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Pop Culture Roundup

13th, out Friday on Netflix, compels viewers to sit upright, pay attention, and interrogate words in their most naked form as they’re analyzed and unpacked by DuVernay’s subjects, who include Angela Davis, Charles Rangel, and Henry Louis Gates. Sometimes the film confronts words in seemingly contradictory pairs: person/property, slave/freed person, labor force/prison workers. At other times it wrestles with oxymorons that target black Americans: truth in sentencing, war on drugs, tough on crime, law and order, minor crimes.

Premised as a historical survey that maps the genetic link between slavery and today’s prison-industrial complex, 13th explodes the “mythology of black criminality” as The New Yorker’s Jelani Cobb at one point in the film refers to the successive and successful measures undertaken by political authorities to disempower African Americans over the last three centuries. The academic and civil-rights advocate Michelle Alexander unpacks how the rhetorical war started by Richard Nixon and continued by Ronald Reagan escalated into a literal war, a “nearly genocidal” one. The Southern Strategy is unmasked as a political calculation that decimated black neighborhoods but won the southern white vote.

Her new documentary explains how the ‘slavery loophole’ perpetuates racial disparities in mass incarceration, says Khalil Gibran Muhammad

What abolition took away, the modern criminal justice system restored: a racialized system built in the South to economically exploit, socially contain, and politically control the black population in the name of law and order. The film traces what it calls a “slavery loophole” and its unparalleled, century-and-a-half of success in making America the greatest and wealthiest jailer in the world. The Brookings Institution estimated in 2014 that the entire prison industry is worth $80 billion dollars. That’s a whole lot of money and profits in the pockets of correctional employees, supply vendors, private employers of prison labor, and private prison contractors. Where else but “in the land of the free and the home of the brave” can so much freedom and income be subsidized by so many unfree. The film makes clear this seeming contradiction is no contradiction at all.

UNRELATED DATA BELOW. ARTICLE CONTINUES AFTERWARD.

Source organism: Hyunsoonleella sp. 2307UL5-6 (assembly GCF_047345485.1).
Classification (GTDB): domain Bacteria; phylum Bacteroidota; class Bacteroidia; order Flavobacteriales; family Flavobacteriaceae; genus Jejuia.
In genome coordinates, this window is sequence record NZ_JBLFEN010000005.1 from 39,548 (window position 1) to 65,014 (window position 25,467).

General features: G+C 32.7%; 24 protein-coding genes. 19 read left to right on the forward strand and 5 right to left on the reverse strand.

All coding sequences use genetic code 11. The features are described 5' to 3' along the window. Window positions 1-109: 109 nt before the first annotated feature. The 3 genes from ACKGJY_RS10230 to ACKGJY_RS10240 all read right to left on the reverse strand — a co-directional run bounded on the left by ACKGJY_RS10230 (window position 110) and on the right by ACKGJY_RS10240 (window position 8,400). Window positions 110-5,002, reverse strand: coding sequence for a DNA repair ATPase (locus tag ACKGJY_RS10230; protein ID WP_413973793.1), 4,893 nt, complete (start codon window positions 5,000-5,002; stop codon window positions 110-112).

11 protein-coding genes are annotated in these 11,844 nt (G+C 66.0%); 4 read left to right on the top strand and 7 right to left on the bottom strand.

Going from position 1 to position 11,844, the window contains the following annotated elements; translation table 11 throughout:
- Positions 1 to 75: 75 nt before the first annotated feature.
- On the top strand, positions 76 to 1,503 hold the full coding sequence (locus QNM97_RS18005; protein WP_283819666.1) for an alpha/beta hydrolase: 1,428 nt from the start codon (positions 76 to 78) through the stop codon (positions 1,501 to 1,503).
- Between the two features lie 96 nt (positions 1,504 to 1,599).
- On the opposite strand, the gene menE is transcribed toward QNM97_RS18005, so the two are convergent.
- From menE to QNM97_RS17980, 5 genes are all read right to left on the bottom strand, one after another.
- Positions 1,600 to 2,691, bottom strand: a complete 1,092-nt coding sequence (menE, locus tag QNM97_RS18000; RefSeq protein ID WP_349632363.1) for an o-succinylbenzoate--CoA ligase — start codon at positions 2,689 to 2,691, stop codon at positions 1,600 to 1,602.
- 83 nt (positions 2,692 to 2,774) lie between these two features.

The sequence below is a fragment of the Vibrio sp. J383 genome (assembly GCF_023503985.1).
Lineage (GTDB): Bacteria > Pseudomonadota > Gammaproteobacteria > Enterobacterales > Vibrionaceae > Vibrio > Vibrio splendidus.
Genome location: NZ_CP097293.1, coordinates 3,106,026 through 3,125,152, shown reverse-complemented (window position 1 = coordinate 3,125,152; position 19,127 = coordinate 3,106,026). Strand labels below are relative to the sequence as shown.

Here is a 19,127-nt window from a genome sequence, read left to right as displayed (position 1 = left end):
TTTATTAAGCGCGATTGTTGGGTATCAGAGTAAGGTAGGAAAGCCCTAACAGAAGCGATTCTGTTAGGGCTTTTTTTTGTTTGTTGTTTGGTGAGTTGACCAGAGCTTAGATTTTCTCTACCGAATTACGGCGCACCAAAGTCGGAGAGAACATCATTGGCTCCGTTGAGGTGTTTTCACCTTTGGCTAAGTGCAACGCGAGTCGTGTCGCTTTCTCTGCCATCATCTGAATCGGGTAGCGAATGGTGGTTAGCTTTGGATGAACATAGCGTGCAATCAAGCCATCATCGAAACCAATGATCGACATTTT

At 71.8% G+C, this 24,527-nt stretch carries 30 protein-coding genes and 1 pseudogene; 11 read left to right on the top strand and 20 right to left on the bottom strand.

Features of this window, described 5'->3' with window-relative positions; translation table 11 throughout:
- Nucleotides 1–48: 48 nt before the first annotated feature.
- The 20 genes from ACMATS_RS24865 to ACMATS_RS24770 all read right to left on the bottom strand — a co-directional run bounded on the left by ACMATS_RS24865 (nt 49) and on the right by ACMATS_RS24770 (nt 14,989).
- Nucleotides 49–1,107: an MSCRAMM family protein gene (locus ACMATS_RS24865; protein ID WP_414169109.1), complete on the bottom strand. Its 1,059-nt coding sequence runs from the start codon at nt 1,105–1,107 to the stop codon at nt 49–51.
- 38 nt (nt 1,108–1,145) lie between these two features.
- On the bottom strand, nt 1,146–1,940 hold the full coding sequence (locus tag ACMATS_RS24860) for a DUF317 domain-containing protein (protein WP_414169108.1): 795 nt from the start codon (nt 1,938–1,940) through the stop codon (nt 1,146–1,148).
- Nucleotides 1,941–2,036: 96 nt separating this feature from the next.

Historian Annette Gordon-Reed would like to make clear that she likes “Hamilton,” the Broadway hip-hop musical phenomenon about Alexander Hamilton, which audiences and critics have adored and some scholars and writers have scorned.

But she would like to make clearer that she found the show problematic in its portrayals of Hamilton, Thomas Jefferson, the Founding Fathers, and the issue of slavery. The musical is based on Ron Chernow’s biography of Hamilton, who in Chernow’s view has been the most underrated and misunderstood of the Founding Fathers.

“A Broadway show is not a documentary,” said Gordon-Reed, a history professor in the Faculty of Arts and Sciences who also holds the Charles Warren Professorship of American Legal History at Harvard Law School and the Carol K. Pforzheimer Professorship at the Radcliffe Institute for Advanced Study.

Directed by two-time Academy Award winner Barbara Kopple, Hot Type: 150 Years of The Nation is a vivid look at one of America's oldest magazines. Centered through Editor and Publisher Katrina vanden Heuvel, as well as an illustrious array of passionate writers, the film is a journey into the soul of American Journalism. With unfettered access and unfiltered honesty, Hot Type captures the day-to-day pressures and challenges of publishing a weekly magazine and illuminates how the past continuously ripples through and shapes current events. It is the story of The Nation - and the nation - evolving into the future as it is guided by its remarkable past.